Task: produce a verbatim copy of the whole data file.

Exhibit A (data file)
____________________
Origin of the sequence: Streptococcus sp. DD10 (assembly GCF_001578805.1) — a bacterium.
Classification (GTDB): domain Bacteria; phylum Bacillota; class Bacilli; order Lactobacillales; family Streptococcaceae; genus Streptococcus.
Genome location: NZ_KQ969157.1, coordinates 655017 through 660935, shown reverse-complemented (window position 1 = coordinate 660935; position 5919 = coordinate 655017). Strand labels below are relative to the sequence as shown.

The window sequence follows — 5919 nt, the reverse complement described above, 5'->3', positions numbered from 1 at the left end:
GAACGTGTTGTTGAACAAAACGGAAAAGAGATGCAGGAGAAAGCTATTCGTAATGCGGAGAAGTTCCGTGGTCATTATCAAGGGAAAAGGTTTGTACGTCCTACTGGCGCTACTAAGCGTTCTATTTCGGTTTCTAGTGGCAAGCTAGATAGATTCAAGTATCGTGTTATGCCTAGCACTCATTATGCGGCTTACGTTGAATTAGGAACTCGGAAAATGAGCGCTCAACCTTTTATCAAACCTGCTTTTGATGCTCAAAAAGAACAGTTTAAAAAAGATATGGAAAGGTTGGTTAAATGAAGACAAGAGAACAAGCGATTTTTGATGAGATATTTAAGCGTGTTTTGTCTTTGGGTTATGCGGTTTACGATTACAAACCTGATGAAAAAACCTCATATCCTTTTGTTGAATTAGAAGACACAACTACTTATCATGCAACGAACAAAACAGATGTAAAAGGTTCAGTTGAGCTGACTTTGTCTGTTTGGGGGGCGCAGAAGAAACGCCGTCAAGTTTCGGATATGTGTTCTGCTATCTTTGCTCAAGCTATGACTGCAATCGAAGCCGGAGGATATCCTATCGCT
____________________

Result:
Origin of the sequence: Streptococcus sp. DD10 (assembly GCF_001578805.1) — a bacterium.
Classification (GTDB): domain Bacteria; phylum Bacillota; class Bacilli; order Lactobacillales; family Streptococcaceae; genus Streptococcus.
Genome location: NZ_KQ969157.1, coordinates 655017 through 660935, shown reverse-complemented (window position 1 = coordinate 660935; position 5919 = coordinate 655017). Strand labels below are relative to the sequence as shown.

The window sequence follows — 5919 nt, the reverse complement described above, 5'->3', positions numbered from 1 at the left end:
GAACGTGTTGTTGAACAAAACGGAAAAGAGATGCAGGAGAAAGCTATTCGTAATGCGGAGAAGTTCCGTGGTCATTATCAAGGGAAAAGGTTTGTACGTCCTACTGGCGCTACTAAGCGTTCTATTTCGGTTTCTAGTGGCAAGCTAGATAGATTCAAGTATCGTGTTATGCCTAGCACTCATTATGCGGCTTACGTTGAATTAGGAACTCGGAAAATGAGCGCTCAACCTTTTATCAAACCTGCTTTTGATGCTCAAAAAGAACAGTTTAAAAAAGATATGGAAAGGTTGGTTAAATGAAGACAAGAGAACAAGCGATTTTTGATGAGATATTTAAGCGTGTTTTGTCTTTGGGTTATGCGGTTTACGATTACAAACCTGATGAAAAAACCTCATATCCTTTTGTTGAATTAGAAGACACAACTACTTATCATGCAACGAACAAAACAGATGTAAAAGGTTCAGTTGAGCTGACTTTGTCTGTTTGGGGGGCGCAGAAGAAACGCCGTCAAGTTTCGGATATGTGTTCTGCTATCTTTGCTCAAGCTATGACTGCAATCGAAGCCGGAGGATATCCTATCGCT